In this context, reviewing the field means becoming familiar with the existing scholarship on a problem and summarizing or analyzing it before putting forth one's own ideas.
The first reason for doing this has to do with beginning to think about your potential audience. Although as a student you write for professors who are paid to read your work whether they find it interesting or not, once you graduate, you are writing for people who have no obligation to read what you have to say. You will need to convince an audience that your work is worth reading.
Given that many sociologists have written about your general topic, there is no reason for someone to read your writing unless you can show that you are adding something original to the existing body of scholarship. If you have not read the existing scholarship, an idea that might strike you as interesting and original may already have been thoroughly discussed and either proven or disproven.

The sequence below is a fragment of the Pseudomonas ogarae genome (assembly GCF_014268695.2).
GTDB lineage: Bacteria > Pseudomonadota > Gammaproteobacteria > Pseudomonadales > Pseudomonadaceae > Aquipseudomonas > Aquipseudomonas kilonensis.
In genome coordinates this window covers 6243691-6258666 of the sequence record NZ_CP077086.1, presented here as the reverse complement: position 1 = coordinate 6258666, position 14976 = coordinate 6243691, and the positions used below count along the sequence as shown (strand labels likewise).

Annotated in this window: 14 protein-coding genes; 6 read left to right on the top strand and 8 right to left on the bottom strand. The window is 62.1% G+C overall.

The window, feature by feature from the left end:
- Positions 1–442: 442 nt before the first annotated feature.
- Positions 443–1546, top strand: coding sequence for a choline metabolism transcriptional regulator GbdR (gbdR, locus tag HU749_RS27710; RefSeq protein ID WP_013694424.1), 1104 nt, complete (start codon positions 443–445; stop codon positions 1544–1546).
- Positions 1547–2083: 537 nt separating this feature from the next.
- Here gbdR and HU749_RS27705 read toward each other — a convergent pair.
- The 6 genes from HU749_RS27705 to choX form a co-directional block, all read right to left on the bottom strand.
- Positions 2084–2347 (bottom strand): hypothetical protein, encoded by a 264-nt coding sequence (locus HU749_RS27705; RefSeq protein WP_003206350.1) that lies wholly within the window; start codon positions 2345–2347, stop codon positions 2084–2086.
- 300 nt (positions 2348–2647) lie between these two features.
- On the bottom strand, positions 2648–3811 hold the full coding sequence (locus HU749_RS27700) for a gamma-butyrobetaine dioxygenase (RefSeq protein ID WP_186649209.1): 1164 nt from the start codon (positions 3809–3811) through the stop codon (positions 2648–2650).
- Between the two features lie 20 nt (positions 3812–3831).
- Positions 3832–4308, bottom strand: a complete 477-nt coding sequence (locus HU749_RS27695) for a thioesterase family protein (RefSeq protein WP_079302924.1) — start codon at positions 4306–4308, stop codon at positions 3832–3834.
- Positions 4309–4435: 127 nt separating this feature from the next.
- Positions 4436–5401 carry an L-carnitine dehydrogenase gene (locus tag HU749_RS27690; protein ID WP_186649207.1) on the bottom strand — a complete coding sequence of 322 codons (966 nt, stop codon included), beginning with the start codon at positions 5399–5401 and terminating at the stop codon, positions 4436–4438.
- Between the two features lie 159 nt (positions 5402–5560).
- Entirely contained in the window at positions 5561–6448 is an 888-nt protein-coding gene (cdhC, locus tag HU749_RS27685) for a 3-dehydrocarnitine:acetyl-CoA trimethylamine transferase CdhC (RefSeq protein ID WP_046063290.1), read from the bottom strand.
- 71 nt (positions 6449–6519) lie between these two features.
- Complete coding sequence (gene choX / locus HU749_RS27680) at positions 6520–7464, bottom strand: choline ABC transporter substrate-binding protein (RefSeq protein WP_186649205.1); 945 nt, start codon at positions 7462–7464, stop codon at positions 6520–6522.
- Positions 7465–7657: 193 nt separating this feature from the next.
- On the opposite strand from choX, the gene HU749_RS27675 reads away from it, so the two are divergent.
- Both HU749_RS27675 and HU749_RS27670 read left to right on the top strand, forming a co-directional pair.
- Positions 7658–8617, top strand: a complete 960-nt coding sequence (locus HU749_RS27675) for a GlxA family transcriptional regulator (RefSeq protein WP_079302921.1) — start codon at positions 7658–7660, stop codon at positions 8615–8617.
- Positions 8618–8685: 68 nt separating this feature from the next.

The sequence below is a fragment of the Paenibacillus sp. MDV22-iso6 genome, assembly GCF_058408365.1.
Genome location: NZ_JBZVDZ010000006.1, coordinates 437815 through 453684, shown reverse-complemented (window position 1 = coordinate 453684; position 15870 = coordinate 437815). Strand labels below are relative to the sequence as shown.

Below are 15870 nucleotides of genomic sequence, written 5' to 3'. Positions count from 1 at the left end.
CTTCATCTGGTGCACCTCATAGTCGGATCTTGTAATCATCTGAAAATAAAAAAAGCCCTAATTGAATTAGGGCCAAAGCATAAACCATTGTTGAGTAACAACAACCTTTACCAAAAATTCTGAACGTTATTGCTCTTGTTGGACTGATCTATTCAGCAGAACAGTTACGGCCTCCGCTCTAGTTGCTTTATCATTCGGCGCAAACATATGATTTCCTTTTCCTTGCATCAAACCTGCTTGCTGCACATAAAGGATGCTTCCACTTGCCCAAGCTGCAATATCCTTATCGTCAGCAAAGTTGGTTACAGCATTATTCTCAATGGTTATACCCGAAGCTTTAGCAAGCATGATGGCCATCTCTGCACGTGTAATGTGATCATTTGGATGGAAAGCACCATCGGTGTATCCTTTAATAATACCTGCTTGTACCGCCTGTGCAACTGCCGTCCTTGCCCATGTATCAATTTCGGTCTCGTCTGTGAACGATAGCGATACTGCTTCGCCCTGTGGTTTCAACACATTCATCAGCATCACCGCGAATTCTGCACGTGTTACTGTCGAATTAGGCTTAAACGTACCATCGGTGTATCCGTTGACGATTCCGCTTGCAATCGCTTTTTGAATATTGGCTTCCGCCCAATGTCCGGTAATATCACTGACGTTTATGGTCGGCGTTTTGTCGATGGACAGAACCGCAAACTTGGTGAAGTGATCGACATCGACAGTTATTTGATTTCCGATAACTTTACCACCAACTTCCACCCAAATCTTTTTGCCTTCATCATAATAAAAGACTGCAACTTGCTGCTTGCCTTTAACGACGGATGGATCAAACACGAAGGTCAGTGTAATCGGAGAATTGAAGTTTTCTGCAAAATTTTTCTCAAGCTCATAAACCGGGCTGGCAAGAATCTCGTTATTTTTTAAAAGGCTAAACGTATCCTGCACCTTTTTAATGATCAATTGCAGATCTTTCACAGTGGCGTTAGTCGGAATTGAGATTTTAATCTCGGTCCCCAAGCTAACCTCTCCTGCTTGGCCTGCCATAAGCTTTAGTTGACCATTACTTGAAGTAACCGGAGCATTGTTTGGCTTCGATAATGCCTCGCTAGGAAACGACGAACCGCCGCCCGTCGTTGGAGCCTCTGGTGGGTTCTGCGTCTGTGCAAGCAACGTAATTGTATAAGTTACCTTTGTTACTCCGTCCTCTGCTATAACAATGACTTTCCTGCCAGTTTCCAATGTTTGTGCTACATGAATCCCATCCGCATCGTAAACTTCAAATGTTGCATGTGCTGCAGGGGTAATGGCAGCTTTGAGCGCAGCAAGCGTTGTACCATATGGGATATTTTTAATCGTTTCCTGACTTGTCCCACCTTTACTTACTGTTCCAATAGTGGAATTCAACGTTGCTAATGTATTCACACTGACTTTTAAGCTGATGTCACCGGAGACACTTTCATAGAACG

By reviewing existing scholarship, you can find good topics to write about by either find a small gap in existing scholarship and offering to fill it or arguing that some new type of evidence shows that an existing theory needs to be updated or corrected. By situating your research within the field this way, you communicate to your audience why your work is worth their time.